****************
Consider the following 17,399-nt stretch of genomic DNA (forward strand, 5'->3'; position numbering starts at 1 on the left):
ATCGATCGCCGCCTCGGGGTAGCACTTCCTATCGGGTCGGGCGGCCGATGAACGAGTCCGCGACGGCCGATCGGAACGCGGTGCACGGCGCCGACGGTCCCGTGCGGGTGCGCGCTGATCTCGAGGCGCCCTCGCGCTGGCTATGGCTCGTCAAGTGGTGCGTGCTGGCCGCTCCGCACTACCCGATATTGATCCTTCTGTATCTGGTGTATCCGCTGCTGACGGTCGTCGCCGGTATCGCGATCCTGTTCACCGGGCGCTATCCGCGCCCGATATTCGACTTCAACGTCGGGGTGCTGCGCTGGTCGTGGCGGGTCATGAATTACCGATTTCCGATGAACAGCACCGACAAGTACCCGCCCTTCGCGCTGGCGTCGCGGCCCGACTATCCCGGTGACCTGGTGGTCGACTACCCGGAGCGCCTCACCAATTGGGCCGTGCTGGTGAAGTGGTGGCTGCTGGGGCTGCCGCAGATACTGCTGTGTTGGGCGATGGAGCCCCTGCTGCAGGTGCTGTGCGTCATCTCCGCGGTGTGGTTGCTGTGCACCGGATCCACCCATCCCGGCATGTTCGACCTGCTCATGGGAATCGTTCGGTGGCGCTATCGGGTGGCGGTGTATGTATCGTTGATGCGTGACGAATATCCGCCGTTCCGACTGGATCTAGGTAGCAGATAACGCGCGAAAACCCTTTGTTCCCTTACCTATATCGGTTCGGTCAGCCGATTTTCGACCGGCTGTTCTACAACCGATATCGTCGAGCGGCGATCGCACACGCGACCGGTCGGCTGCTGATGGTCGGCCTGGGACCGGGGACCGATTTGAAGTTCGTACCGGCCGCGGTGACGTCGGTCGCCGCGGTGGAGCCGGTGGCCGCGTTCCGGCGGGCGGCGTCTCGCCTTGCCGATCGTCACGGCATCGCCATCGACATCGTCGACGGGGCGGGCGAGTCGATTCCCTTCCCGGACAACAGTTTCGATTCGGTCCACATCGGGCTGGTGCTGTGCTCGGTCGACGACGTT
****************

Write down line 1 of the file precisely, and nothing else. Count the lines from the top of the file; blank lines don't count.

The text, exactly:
Consider the following 17,399-nt stretch of genomic DNA (forward strand, 5'->3'; position numbering starts at 1 on the left):